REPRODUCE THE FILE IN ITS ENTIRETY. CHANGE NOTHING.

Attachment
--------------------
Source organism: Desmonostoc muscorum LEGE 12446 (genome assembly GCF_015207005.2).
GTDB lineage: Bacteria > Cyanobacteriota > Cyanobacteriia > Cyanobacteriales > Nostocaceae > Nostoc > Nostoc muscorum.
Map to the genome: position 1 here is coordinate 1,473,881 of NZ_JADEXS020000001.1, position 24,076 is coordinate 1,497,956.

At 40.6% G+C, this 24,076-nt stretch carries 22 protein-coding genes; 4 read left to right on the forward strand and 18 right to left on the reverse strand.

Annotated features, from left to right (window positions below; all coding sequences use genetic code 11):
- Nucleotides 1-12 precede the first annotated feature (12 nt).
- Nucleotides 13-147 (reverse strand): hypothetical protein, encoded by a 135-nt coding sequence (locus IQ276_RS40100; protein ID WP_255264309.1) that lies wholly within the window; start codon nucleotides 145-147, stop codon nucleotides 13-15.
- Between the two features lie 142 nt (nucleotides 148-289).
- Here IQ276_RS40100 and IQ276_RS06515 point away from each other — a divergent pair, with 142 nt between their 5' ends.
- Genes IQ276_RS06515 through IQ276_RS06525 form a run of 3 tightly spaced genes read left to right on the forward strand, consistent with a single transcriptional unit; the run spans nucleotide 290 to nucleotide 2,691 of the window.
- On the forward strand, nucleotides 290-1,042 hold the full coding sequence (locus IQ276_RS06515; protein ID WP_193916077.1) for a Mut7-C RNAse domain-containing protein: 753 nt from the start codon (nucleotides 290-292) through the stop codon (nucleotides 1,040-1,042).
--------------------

Source organism: Desmonostoc muscorum LEGE 12446 (genome assembly GCF_015207005.2).
GTDB lineage: Bacteria > Cyanobacteriota > Cyanobacteriia > Cyanobacteriales > Nostocaceae > Nostoc > Nostoc muscorum.
Map to the genome: position 1 here is coordinate 1,473,881 of NZ_JADEXS020000001.1, position 24,076 is coordinate 1,497,956.

At 40.6% G+C, this 24,076-nt stretch carries 22 protein-coding genes; 4 read left to right on the forward strand and 18 right to left on the reverse strand.

Annotated features, from left to right (window positions below; all coding sequences use genetic code 11):
- Nucleotides 1-12 precede the first annotated feature (12 nt).
- Nucleotides 13-147 (reverse strand): hypothetical protein, encoded by a 135-nt coding sequence (locus IQ276_RS40100; protein ID WP_255264309.1) that lies wholly within the window; start codon nucleotides 145-147, stop codon nucleotides 13-15.
- Between the two features lie 142 nt (nucleotides 148-289).
- Here IQ276_RS40100 and IQ276_RS06515 point away from each other — a divergent pair, with 142 nt between their 5' ends.
- Genes IQ276_RS06515 through IQ276_RS06525 form a run of 3 tightly spaced genes read left to right on the forward strand, consistent with a single transcriptional unit; the run spans nucleotide 290 to nucleotide 2,691 of the window.
- On the forward strand, nucleotides 290-1,042 hold the full coding sequence (locus IQ276_RS06515; protein ID WP_193916077.1) for a Mut7-C RNAse domain-containing protein: 753 nt from the start codon (nucleotides 290-292) through the stop codon (nucleotides 1,040-1,042).